The bright colors of the amaryllis plant's blossoms come in a wide range of hues, from red to pink to bicolored, according to Clemson University. This plant produces underground bulbs, which can be divided and replanted every year to expand your amaryllis plant collection. In just a few years, a single amaryllis plant can provide you with multiple new plants for a stunning garden bed.
Dig out the amaryllis plant with a spade after it has flowered, typically during the months of July through November, according to the University of Florida. Some gardeners find digging the plant out with a pitchfork helps reduce plant breakage.
Inspect the amaryllis bulb base, comprising several fleshy bulbs connected to a rooted plate. Cut apart the bulbs, with each bulb having its own section of the rooted plate.
Trim off any dead, yellow or wilted foliage or stems off of the bulbs. Leave green foliage intact.
Amend the original gardening site and the new areas in which you'll be planting the bulbs. Mix in 2 to 3 inches of compost to boost the soil's micronutrient levels and its ability to hold moisture. Follow with a fertilizer. Clemson University recommends using a 6-12-12 or 5-10-10 flower fertilizer, spread at a rate of 1/2 lb. for every 50 square feet of gardening soil.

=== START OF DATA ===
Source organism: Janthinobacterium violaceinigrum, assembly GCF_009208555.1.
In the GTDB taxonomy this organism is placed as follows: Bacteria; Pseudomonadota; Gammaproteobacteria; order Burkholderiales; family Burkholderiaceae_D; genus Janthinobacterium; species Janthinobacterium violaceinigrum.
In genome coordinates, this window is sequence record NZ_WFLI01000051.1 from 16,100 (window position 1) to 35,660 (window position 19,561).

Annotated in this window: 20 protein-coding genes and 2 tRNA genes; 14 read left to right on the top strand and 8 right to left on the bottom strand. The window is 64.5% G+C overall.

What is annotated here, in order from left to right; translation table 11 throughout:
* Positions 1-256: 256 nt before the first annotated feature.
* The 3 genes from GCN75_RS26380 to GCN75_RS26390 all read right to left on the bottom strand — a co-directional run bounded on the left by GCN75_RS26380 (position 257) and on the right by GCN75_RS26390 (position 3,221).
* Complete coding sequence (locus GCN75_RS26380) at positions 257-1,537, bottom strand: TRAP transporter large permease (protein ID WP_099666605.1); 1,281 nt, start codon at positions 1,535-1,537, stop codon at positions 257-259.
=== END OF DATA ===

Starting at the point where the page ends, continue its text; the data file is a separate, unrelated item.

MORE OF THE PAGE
Replant the amaryllis bulbs. Bury each bulb with its rooted plate facing down. Sink the bulb deep enough so its bottom third is underground, according to the University of Florida. Typically, gardeners replant the largest bulbs from the center of the original amaryllis bunch back into the original gardening site, and transplant the smaller side bulbs to new areas in their garden.
Spread a couple inches of mulch around the plants to help conserve water and keep the replanted bulbs hydrated.
Water the replanted amaryllis plants twice daily or as needed to keep the top 4 to 5 inches of dirt moist. The plants will establish themselves and display new growth within two months, according to the University of Florida.